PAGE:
Article  CAS  PubMed  Google Scholar 

  41. DeGiorgio CM, Murray D, Markovic D, Whitehurst T: Trigeminal nerve stimulation for epilepsy: long-term feasibility and efficacy. Neurology. 2009, 72: 936-10.1212/01.wnl.0000344181.97126.b4.

    Article  PubMed  Google Scholar 

  42. Tsujino N, Sakurai T: Orexin/hypocretin: a neuropeptide at the interface of sleep, energy homeostasis, and reward system. Pharmacol Rev. 2009, 61 (2): 162-76. 10.1124/pr.109.001321.

    Article  CAS  PubMed  Google Scholar 

Pre-publication history

Download references

Author information

Authors and Affiliations


Corresponding author

Correspondence to Maxime Piquet.

Additional information

Competing interests

This study was sponsored by STX-Med, Liège, Belgium.

Authors' contributions

MP has participated in the design of the study, performed the experiments and provided a draft of the results. CB has participated in the design of the study and in the statistical analysis of the results. SLS has made the literature search and JS has interpreted the results in the light of the available literature data and drafted the final manuscript. All authors read and approved the final manuscript.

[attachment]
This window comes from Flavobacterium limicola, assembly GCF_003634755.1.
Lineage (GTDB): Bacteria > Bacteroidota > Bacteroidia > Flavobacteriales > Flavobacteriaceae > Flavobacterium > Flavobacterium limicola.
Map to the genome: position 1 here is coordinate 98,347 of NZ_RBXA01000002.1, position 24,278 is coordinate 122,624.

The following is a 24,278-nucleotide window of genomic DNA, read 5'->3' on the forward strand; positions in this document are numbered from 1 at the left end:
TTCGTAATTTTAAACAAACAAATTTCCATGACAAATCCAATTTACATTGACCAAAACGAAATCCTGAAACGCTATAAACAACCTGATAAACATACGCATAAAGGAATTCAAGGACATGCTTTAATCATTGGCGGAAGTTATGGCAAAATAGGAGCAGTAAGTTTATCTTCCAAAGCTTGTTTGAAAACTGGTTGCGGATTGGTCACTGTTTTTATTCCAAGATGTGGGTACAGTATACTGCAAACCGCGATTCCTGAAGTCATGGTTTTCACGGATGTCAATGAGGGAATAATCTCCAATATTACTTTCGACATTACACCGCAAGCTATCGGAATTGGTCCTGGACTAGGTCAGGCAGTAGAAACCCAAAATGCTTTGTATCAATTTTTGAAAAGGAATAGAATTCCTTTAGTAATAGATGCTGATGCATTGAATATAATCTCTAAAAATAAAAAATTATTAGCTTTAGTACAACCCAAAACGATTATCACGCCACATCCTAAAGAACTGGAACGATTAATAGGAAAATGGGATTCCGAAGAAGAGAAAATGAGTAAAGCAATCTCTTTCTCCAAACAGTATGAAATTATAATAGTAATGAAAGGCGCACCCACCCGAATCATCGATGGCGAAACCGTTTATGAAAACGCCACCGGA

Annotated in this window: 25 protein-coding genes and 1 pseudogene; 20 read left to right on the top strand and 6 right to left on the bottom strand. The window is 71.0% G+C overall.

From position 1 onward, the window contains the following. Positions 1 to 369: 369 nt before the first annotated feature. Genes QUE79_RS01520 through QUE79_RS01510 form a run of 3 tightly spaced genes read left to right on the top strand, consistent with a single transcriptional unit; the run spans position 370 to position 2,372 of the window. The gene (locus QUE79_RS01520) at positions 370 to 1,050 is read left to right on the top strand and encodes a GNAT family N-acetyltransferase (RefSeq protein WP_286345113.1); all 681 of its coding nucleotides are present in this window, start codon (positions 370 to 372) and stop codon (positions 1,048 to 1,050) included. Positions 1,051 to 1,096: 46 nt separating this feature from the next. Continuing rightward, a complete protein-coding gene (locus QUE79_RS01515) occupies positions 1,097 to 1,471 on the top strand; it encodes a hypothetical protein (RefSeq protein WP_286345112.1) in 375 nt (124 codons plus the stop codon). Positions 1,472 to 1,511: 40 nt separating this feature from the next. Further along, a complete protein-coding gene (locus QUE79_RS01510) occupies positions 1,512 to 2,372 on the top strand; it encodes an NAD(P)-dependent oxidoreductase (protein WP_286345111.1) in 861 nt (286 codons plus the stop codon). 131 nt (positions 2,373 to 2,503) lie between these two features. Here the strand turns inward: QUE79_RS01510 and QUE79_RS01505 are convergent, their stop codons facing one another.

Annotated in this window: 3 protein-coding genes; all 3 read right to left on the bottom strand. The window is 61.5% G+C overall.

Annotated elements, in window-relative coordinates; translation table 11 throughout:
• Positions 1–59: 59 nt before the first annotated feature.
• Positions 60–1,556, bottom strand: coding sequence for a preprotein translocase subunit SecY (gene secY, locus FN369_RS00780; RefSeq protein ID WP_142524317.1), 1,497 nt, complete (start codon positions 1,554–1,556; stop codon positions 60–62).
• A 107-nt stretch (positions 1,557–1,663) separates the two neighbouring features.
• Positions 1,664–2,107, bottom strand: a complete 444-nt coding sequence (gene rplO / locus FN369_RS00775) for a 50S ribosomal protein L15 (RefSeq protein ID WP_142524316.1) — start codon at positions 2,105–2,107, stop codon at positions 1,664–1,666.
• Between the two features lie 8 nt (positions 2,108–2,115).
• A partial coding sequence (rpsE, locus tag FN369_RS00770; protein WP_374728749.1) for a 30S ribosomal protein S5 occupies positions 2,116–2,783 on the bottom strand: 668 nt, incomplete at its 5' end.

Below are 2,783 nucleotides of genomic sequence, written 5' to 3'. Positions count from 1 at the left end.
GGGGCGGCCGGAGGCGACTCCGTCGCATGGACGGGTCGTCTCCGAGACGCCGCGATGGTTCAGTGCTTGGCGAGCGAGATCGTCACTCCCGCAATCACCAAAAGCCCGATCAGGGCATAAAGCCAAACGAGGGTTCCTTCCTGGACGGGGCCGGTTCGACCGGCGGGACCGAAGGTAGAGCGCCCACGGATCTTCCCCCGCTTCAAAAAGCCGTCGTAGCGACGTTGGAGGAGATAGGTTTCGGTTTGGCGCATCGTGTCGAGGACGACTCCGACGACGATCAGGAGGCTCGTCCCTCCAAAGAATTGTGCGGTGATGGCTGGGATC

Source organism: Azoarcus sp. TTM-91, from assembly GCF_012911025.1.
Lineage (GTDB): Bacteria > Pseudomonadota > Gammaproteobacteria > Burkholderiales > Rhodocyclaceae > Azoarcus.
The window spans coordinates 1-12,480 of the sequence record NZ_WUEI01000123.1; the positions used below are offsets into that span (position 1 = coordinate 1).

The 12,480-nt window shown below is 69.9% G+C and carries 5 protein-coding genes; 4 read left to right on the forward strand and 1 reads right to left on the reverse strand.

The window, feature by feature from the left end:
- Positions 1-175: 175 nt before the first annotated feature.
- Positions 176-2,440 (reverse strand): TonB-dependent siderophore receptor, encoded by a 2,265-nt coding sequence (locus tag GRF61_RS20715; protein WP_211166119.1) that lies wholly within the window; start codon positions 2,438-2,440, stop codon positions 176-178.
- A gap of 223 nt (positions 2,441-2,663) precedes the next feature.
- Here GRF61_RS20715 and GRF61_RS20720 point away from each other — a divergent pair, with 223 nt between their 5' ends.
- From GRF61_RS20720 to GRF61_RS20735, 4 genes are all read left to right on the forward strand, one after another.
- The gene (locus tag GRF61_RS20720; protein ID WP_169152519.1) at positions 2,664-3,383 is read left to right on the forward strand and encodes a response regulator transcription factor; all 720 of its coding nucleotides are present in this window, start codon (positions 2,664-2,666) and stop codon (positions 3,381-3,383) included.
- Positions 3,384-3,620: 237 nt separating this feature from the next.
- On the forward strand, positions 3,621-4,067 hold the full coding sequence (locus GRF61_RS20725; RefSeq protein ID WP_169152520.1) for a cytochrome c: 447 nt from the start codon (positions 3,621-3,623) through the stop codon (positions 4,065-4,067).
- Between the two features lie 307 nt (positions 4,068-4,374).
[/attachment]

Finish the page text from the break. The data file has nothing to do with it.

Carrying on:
Authors’ original submitted files for images

Rights and permissions

This article is published under license to BioMed Central Ltd. This is an Open Access article distributed under the terms of the Creative Commons Attribution License (, which permits unrestricted use, distribution, and reproduction in any medium, provided the original work is properly cited.

Reprints and Permissions

About this article

Cite this article

Piquet, M., Balestra, C., Sava, S.L. et al. Supraorbital transcutaneous neurostimulation has sedative effects in healthy subjects. BMC Neurol 11, 135 (2011).

Download citation

  • Received:

  • Accepted:

  • Published:

  • DOI: